Direct final rule.
This direct final rule makes non-substantive changes by removing regulations that are captured in NASA internal requirements. The revisions to this rule are part of NASA's retrospective plan completed in August 2011 under Executive Order (E.O.) 13563. NASA's full plan can be accessed on the Agency's open Government Web site at http://www.nasa.gov/open/.
This direct final rule is effective on July 27, 2015. Comments due on or before June 29, 2015. If adverse comments are received, NASA will publish a timely withdrawal of the rule in the Federal Register .
Comments must be identified with RIN 2700-AE20 and may be sent to NASA via the Federal E-Rulemaking Portal: http://www.regulations.gov. Follow the online instructions for submitting comments. Please note that NASA will post all comments on the Internet with changes, including any personal information provided.
FOR FURTHER INFORMATION CONTACT:
Nanette Jennings, 202-358-0819.
Direct Final Rule Adverse Comments
NASA has determined this rulemaking meets the criteria for a direct final rule because it involves non-substantive changes to remove a section from 14 CFR part 1216 that is captured in internal NASA requirements. No opposition to the changes and no significant adverse comments are expected. However, if the Agency receives a significant adverse comment, it will withdraw this direct final rule by publishing a notice in the Federal Register . A significant adverse comment is one that explains: (1) Why the direct final rule is inappropriate, including challenges to the rule's underlying premise or approach; or (2) why the direct final rule will be ineffective or unacceptable without a change. In determining whether a comment necessitates withdrawal of this direct final rule, NASA will consider whether it warrants a substantive response in a notice and comment process.
On January 18, 2011, President Obama signed E.O. 13563, Improving Regulations and Regulatory Review, directing agencies to develop a plan for a retrospective analysis of existing regulations. NASA developed its plan and published it on the Agency's open Government Web site at http://www.nasa.gov/open/. The Agency conducted an analysis of its existing regulations to comply with the Order and determined that subpart 1216.2, Floodplain and Wetlands Management, should be repealed.
Subpart 1216.2 was promulgated January 4, 1979, [44 FR 1089] in response to Executive Order (E.O.) 11988, Floodplain Management, and E.O. 11990, Protection of Wetlands. Neither E.O. mandates that these requirements be codified in the CFR. For example, E.O. 11988 subsection 2(d) states in pertinent part “. . . each agency shall issue or amend existing regulations and procedures . . .;” and E.O. 11990 section 6 states in pertinent part “. . . agencies shall issue or amend their existing procedures . . .” Therefore, this subpart will be repealed because it is now captured in NASA Interim Directive (NID) 8500.100, Floodplain and Wetlands Management. NID 8500.100 is accessible at http://nodis3.gsfc.nasa.gov/OPD_docs/NID_8500_100_.pdf.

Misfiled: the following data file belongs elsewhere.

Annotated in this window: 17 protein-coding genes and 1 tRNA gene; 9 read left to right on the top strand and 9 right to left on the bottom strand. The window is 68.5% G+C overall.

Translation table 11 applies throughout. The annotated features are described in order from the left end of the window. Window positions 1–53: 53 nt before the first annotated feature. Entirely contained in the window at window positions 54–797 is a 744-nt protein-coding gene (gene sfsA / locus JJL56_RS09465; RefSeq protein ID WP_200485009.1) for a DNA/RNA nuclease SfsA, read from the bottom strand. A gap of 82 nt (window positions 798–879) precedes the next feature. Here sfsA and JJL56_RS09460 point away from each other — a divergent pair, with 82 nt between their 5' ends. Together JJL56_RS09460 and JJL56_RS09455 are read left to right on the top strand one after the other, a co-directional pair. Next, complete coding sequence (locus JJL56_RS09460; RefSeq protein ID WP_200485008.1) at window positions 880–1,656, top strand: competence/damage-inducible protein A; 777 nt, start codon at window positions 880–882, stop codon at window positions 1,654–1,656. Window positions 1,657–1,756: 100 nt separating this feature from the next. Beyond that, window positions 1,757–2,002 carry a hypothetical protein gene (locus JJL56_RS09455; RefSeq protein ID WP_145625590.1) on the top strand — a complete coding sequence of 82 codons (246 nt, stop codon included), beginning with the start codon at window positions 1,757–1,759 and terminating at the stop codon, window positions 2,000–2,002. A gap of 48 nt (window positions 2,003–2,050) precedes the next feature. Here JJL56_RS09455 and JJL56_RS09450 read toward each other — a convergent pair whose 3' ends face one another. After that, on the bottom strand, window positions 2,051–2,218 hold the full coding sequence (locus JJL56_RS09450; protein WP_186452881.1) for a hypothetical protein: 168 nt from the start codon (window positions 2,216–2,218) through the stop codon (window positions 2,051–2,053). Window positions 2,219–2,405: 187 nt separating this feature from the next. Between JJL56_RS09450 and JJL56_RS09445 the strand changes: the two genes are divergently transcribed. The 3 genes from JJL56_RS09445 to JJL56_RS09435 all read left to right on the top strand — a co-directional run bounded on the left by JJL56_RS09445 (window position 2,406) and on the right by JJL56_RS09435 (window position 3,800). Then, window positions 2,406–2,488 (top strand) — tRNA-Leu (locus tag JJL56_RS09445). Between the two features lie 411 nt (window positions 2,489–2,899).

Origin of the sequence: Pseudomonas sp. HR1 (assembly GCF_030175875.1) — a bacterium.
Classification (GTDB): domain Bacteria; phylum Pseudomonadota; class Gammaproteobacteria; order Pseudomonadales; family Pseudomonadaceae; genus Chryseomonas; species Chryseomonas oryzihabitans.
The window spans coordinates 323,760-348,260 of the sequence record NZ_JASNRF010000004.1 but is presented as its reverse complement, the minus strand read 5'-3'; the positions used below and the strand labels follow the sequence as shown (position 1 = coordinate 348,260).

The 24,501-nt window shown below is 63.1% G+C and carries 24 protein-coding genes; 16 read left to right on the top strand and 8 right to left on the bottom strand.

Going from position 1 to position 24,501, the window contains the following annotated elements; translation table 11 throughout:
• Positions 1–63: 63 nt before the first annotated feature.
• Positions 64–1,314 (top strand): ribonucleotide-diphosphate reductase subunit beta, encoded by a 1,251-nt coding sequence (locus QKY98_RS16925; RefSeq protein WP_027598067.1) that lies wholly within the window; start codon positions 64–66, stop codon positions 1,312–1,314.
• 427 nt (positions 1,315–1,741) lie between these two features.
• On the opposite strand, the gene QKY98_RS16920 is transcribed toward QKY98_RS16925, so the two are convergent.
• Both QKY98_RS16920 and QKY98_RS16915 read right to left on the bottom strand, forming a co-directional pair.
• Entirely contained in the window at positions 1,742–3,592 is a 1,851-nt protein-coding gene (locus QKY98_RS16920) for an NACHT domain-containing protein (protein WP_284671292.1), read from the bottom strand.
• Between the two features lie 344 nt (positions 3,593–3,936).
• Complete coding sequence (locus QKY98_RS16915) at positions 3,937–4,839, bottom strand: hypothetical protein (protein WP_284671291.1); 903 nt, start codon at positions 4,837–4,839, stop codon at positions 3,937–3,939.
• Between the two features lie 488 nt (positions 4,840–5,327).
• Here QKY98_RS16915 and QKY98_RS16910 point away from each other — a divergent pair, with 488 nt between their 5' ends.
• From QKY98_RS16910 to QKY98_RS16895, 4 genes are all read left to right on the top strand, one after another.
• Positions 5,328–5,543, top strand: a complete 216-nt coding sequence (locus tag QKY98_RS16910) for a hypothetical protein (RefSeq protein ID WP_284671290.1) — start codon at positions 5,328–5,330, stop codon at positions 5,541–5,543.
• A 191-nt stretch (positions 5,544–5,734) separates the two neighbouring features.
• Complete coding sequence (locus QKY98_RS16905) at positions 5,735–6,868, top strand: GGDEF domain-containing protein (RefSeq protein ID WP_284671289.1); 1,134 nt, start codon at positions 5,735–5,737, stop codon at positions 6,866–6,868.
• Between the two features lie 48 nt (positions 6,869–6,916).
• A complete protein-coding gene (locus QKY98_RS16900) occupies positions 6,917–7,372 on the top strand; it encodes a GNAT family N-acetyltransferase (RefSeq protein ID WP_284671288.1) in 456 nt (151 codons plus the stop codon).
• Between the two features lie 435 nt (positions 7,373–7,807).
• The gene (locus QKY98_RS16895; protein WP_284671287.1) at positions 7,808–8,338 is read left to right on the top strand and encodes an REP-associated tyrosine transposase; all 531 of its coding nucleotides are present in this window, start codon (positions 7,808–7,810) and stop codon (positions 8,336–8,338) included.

The National Aeronautics and Space Act (the Space Act), 51 U.S.C. 20113 (a), authorizes the Administrator of NASA to make, promulgate, issue, rescind, and amend rules and regulations governing the manner of its operations and the exercise of the powers vested in it by law.
Executive Order 12866, Regulatory Planning and Review and Executive Order 13563, Improvement Regulation and Regulation Review
Executive Orders 13563 and 12866 direct agencies to assess all costs and benefits of available regulatory alternatives and, if regulation is necessary, to select regulatory approaches that maximize net benefits (including potential economic, environmental, public health and safety effects, distributive impacts, and equity). E.O. 13563 emphasizes the importance of quantifying both costs and benefits of reducing costs, harmonizing rules, and promoting flexibility. This rule has been designated as “not significant” under section 3(f) of E.O. 12866.
Review Under the Regulatory Flexibility Act
The Regulatory Flexibility Act (5 U.S.C. 601 et seq. ) requires an agency to prepare an initial regulatory flexibility analysis to be published at the time the proposed rule is published. This requirement does not apply if the agency “certifies that the rule will not, if promulgated, have a significant economic impact on a substantial number of small entities” (5 U.S.C. 603). This rule removes two subparts from Title 14 of the CFR that are already reflected in existing NASA internal requirements and, therefore, does not have a significant economic impact on a substantial number of small entities.
Review Under the Paperwork Reduction Act
This direct final rule does not contain any information collection requirements subject to the Paperwork Reduction Act of 1995 (44 U.S.C. 3501 et seq. ).
Review Under E.O. 13132
E.O. 13132, “Federalism,” 64 FR 43255 (August 4, 1999) requires regulations be reviewed for Federalism effects on the institutional interest of states and local governments, and if the effects are sufficiently substantial, preparation of the Federal assessment is required to assist senior policy makers. The amendments will not have any substantial direct effects on state and local governments within the meaning of the E.O. Therefore, no Federalism assessment is required.
List of Subjects in 14 CFR Part 1216
PART 1216—ENVIRONMENTAL POLICY
Accordingly, under the authority of the National Aeronautics and Space Act, as amended (51 U.S.C. 20113), NASA amends 14 CFR part 1216 by removing and reserving subpart 1216.2, consisting of §§ 1216.200 through 1216.205.
Cheryl E. Parker,
NASA Federal Register Liaison Officer.
[FR Doc. 2015-12914 Filed 5-27-15; 8:45 am]
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